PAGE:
Blackout (wartime)


Blackout (wartime)

A blackout in time of war, or apprehended war, refers to the practice of collectively minimizing external light, including upward-directed (or reflected) light. This was done in the 20th century to keep the crews of enemy aircraft from being able to navigate to their targets simply by sight. In coastal regions a "shore-side blackout" of city lights would also help protect ships from being seen in silhouette against the shore and attacked by enemy submarines farther out at sea.

Lights can simply be turned off or light can sometimes be minimized by tarring the windows of large public structures.

These benefits against air attack are now largely nullified in the face of a technologically sophisticated enemy. As early as World War II, aircraft were using radio-beam navigation (see battle of the beams) and targets were detected by air to ground radar, (e.g. H2X). Today not only are night vision goggles readily available to air crews, but sophisticated satellite-based and inertial navigation systems enable a static target to be found easily by either an aircraft or a guided missile.

During the Battle of the Atlantic in World War II the German U-boats were greatly aided in the "second happy time" with the sinking of unescorted ships in American coastal waters, because the ships were back lit by coastal lights. In any naval war this would still be an advantage which a blackout would help to nullify.


Wikimedia Foundation. 2010.

Look at other dictionaries:

  • Blackout — may refer to:Loss of light, power, or communications * Power outage, a large scale disruption in electric power supply * Rolling blackout, an intentionally engineered power outage caused by insufficient resources to meet electricity demands *… …   Wikipedia

  • blackout — n. extinguishing or concealment of all lights during wartime 1) to impose, order a blackout 2) to observe a blackout suppression of news 3) to impose, order a blackout 4) to lift a blackout 5) to violate a blackout 6) a news blackout * * * [… …   Combinatory dictionary

  • blackout — /ˈblækaʊt / (say blakowt) noun 1. the extinguishing of all visible lights in a city, etc., as a wartime protection. 2. the extinguishing or failure of light as in a power failure. 3. Theatre the extinguishing of all stage lights. 4. temporary… …   Australian English dictionary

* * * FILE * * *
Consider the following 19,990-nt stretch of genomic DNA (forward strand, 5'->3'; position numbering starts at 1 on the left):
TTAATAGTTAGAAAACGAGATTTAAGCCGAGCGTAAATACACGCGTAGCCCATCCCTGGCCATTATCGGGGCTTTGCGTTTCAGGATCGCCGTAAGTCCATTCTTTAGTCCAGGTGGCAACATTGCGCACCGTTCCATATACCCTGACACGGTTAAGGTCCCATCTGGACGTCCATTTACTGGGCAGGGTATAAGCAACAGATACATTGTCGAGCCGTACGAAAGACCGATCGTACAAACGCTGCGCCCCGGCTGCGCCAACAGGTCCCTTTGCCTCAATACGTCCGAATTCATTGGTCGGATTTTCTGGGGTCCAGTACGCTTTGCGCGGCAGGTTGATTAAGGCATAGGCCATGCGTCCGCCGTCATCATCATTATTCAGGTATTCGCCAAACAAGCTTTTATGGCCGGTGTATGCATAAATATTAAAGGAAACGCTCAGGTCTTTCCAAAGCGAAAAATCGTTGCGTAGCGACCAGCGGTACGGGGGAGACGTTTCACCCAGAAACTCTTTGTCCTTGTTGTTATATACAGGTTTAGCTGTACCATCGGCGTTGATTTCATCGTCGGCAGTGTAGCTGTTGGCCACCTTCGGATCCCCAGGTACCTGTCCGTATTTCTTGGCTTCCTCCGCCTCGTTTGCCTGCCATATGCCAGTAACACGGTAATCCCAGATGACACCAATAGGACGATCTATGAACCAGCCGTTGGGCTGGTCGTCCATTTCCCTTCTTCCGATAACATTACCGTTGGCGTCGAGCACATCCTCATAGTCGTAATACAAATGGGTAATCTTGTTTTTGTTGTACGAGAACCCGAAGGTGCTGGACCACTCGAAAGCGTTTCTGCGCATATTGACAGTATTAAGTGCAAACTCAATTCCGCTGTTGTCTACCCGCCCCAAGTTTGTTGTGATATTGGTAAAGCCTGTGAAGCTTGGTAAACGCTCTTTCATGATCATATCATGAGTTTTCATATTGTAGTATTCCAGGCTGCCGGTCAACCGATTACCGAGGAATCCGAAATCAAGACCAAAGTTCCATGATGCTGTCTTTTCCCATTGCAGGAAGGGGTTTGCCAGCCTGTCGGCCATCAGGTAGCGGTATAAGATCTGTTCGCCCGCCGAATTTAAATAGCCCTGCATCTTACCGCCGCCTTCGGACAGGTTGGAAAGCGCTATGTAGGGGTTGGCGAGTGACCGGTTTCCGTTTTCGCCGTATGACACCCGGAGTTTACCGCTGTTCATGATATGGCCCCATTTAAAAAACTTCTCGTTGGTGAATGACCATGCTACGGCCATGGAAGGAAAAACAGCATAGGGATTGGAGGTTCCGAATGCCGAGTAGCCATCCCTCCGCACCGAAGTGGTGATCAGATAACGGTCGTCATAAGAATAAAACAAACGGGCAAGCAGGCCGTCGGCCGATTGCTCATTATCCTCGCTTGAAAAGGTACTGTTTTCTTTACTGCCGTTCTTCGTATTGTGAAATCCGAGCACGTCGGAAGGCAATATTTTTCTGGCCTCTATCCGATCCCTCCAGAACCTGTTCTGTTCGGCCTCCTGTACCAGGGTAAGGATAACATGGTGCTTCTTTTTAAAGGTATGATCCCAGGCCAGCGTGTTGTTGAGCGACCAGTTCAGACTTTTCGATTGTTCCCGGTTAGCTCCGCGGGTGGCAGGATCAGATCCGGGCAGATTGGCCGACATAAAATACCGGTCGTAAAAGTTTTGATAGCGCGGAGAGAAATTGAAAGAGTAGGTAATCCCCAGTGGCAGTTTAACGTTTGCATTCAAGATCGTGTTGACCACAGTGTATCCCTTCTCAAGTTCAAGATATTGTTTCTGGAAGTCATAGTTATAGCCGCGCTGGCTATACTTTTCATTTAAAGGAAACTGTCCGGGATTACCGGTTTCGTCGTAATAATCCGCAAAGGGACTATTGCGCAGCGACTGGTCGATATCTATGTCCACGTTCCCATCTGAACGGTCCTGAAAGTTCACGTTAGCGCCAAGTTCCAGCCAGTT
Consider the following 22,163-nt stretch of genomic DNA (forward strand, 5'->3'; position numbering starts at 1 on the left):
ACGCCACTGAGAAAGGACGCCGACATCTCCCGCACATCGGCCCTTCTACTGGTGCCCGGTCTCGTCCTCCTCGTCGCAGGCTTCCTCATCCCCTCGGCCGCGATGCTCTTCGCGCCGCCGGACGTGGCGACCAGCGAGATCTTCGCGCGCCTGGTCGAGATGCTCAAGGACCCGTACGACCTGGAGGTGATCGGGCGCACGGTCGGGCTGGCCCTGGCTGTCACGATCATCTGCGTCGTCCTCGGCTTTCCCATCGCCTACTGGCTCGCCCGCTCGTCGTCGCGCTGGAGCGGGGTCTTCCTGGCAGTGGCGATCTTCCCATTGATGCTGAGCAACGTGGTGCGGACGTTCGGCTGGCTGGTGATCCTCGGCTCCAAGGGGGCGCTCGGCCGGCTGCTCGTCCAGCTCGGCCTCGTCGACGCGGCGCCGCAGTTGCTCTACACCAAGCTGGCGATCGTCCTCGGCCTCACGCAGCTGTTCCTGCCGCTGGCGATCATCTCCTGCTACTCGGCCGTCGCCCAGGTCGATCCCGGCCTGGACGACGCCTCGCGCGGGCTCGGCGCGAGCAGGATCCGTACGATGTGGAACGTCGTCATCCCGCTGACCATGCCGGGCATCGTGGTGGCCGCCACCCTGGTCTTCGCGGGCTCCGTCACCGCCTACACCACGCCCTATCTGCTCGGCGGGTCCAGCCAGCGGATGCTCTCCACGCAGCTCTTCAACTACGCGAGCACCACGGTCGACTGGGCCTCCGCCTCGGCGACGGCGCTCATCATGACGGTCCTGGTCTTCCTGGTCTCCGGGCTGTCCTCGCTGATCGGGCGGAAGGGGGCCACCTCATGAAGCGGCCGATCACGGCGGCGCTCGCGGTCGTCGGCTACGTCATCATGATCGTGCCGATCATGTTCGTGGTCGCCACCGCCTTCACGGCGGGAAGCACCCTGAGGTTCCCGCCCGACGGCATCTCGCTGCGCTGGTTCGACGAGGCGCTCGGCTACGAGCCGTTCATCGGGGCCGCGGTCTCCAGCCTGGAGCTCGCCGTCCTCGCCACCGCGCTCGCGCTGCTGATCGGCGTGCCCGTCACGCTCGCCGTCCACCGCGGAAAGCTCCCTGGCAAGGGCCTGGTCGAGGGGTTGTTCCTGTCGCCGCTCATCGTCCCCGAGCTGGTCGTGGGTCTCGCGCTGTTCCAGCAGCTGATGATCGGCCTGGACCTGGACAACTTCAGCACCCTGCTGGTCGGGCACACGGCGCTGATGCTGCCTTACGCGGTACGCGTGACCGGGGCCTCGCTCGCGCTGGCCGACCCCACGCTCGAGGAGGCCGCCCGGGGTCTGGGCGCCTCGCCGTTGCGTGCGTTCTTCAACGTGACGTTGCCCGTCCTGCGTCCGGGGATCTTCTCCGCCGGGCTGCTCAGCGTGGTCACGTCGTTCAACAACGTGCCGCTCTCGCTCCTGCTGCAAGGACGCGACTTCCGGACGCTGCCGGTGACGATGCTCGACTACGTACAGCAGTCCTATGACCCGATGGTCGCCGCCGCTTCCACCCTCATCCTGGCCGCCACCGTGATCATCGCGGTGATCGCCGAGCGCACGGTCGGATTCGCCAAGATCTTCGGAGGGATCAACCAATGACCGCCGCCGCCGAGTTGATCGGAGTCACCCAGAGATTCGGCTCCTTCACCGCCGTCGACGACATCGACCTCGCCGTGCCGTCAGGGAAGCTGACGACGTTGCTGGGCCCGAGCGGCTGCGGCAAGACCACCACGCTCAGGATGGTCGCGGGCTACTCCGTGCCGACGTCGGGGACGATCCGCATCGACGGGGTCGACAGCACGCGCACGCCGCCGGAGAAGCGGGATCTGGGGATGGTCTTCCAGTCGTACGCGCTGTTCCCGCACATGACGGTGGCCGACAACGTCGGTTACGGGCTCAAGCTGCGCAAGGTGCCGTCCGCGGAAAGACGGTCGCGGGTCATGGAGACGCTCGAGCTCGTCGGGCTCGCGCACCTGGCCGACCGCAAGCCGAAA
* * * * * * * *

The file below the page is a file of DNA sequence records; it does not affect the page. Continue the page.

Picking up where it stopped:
• The Blackout Ripper — was the pseudonym given to 28 year old Gordon Frederick Cummins, a serial killer who murdered four women in London in 1942.cite news last = Choate first = Trish coauthors = title = Recalling the Blackout Ripper of World War II London work = pages …   Wikipedia

  • Willie Gillis — Infobox Awards title = halign = center award1 = double image|center|Willie Gillis Food Package.jpg|150|Willie Gillis in College.jpg|156|The Willie Gillis debut: Willie Gillis Food Package (1941 10 04)|The Willie Gillis finale: Willie Gillis in… …   Wikipedia

  • Major League Baseball — MLB redirects here. For other uses, see MLB (disambiguation). Major League Baseball Current season or competition: 2011 Major League Baseball season …   Wikipedia

  • Gordon Cummins — Gordon Frederick Cummins (1913/1914 – 25 June 1942), known as the Blackout Killer and the Blackout Ripper, was an English spree killer who murdered four women in London in 1942.[1] The Ripper tag came from similarities with the Jack the Ripper… …   Wikipedia

  • History of nuclear weapons — The history of nuclear weapons chronicles the development of nuclear weapons. Nuclear weapons are devices that possess enormous destructive potential derived from nuclear fission or nuclear fusion reactions. Starting with the scientific… …   Wikipedia

  • History of the Civil Air Patrol — Civil Air Patrol (CAP) is the civilian auxiliary of the United States Air Force (USAF). It was created on 1 December 1941 by , with Maj. Gen. John F. Curry as the first CAP national commander. The organization was originally formed to provide… …   Wikipedia

  • Ultra — (sometimes capitalised ULTRA) was the name used by the British for intelligence resulting from decryption of encrypted German radio communications in World War II. The term eventually became the standard designation in both Britain and the United …   Wikipedia


Share the article and excerpts

Direct link
Do a right-click on the link above
and select “Copy Link”

We are using cookies for the best presentation of our site. Continuing to use this site, you agree with this.